Some farmers are breathing a huge sigh of relief while others are grinding their teeth in frustration as the clock ticks down on one of the latest spring seeding seasons in Manitoba history.
As was the case in 2013, spring was late in arriving this year in Manitoba. That prevented most farmers from getting onto their fields until almost the middle of May.
Since then, the weather has been hit and miss, depending on where they live. For many in eastern half of the province, there were enough warm, dry days in the last two weeks of May for them to finish, or nearly finish, their seeding, according to Bruce Burnett, a weather and crop specialist with the CWB (formerly the Canadian Wheat Board).
"There is still a little left (to be seeded), but generally speaking, from Portage la Prairie east through Manitoba, we're essentially going to be wrapping it up (this week)."
But many in the rain-plagued western half of the province are nowhere near done, and the crop insurance deadline for things like soy beans, lentils and some corn has already passed.
The deadline for canola -- the province's most popular crop -- is less than a week away.
'We're running out of time... I've been hearing some real horror stories out there'
Burnett estimated only 30 to 50 per cent of the crops in western Manitoba had been planted as of Monday, "so it's not a good picture."
Dan Mazier, a vice-president with the Keystone Agricultural Producers (KAP), has a farm northeast of Brandon in the Justice area. He and his brother, Dave, hope to plant about 2,000 acres of wheat, canola, soybeans, and canary seed this spring. As of Tuesday, they were only 55 to 60 per cent done.
"We're running out of time. We've only got until June 10 for canola," Mazier said. "But I still consider myself really fortunate. I've been hearing some other real horror stories out there."
Further to the west, Oak Lake-area farmer Stan Cochrane is one of those who are even worse off than the Maziers.
Cochrane's family has about 2,000 acres in the Assiniboine Valley that remain under water and won't get seeded this spring. Less than half of its remaining 4,000 acres outside the valley were seeded as of Tuesday.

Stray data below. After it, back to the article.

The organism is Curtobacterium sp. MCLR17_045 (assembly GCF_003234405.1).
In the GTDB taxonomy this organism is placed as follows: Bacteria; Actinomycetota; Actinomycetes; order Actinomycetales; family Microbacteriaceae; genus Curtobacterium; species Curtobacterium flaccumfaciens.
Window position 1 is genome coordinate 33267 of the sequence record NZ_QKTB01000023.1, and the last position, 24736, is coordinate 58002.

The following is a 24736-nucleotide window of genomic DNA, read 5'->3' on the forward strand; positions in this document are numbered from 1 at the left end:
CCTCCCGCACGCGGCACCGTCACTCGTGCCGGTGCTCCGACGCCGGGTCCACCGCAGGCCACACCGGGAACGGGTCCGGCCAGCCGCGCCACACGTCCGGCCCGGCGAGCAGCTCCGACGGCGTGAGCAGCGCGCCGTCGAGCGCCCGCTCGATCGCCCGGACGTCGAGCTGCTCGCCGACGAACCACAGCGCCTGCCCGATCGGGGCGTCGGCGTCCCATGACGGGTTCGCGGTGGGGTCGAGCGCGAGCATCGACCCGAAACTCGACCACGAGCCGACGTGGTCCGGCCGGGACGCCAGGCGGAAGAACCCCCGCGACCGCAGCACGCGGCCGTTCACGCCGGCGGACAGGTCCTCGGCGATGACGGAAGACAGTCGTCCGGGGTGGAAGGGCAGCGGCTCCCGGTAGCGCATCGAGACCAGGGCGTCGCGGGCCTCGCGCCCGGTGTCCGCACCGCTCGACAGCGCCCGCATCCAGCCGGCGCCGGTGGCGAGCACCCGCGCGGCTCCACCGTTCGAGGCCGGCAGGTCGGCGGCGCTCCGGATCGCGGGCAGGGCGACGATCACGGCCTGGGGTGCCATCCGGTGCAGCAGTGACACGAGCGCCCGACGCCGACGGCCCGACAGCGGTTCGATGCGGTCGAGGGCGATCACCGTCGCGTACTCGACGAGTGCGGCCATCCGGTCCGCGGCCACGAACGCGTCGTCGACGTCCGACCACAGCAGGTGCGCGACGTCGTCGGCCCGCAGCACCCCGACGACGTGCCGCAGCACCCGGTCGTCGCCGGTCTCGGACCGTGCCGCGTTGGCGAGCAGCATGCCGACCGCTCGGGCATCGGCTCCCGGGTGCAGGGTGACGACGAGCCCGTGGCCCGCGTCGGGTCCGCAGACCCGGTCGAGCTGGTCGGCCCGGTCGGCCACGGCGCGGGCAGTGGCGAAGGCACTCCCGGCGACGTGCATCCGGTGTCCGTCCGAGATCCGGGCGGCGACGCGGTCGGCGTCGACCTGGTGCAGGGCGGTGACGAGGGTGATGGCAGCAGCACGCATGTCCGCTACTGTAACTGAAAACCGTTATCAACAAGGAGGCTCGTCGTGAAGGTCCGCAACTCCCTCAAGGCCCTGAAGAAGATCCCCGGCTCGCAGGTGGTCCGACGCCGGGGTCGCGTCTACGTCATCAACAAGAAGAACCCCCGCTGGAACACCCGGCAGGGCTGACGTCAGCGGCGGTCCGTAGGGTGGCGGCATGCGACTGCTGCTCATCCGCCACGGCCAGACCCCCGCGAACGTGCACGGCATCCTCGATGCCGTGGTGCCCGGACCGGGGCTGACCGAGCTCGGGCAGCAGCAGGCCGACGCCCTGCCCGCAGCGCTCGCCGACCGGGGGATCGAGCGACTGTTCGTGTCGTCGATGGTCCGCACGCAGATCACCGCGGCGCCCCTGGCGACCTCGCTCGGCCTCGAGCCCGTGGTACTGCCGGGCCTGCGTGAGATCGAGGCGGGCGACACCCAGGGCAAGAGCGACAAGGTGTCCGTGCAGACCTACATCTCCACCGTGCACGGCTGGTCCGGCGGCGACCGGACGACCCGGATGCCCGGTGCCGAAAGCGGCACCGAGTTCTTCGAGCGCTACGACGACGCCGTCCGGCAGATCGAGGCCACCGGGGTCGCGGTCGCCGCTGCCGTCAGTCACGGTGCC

"It just keeps raining," he said. "We'll just keep hoping... but next week we're supposed to get more rain."
In its latest weekly provincial crop report released late Monday, Agriculture, Food and Rural Development estimated seeding in Manitoba was about 65 per cent completed. It also said farmers in the central, eastern and Interlake regions were much further along than many of their counterparts in the western half of the province.
"There continue to be areas where seeding progress is not as advanced due to wet soil conditions. Producers are modifying their initial seeding plans to account for field availability and seeding date."
Keystone Agriculture president Doug Chorney, who farms in the East Selkirk area, is one of the lucky ones. He finished seeding the last of his 1,500 acres last Thursday.
Chorney said he was able to make great headway last week, thanks to a string of hot, dry days in much of eastern Manitoba. He knows many of his colleagues in western Manitoba weren't as lucky.
He predicted some farmers will take their chances and plant their crops even if the crop insurance deadline passes and they have to settle for reduced insurance coverage.
"We know statistically that late-seeded crops never do as well as the earlier seeded ones," he added.
He said last year was an exception to that general rule. Spring seeding finished late -- not as late as this year -- and Manitoba still had a record crop.
That was due to near-ideal growing conditions during the summer, he added, and there's no guarantee that will happen this year.
Chorney and Burnett said the next 10 days will be critical for those farmers who still have crops to plant. If they don't get a good run of warm, dry weather, they won't make the insurance deadline for canola.
They might make the June 20 deadline for things like wheat, oats, flax barley .
Given the high cost of fertilizer, fuel and other inputs and the risk of lower yields with late-seeded crops, some may opt to leave some fields unseeded, Chorney said. Or maybe they'll wait until the fall and planting a winter-wheat crop if the conditions are favourable.
"It proves once again that Mother Nature is holding all the cards here," he added.
One bit of good news is Manitoba may still match last year's record for soybean acreage. Manitoba Pulse Growers Association executive director Francois Labelle said most of the province's soybean crops are grown in the Red River Valley, and most farmers in the region got them planted before last Friday's initial insurance deadline.
"And a lot of them are out of the ground already, so they're off to a good start," he added.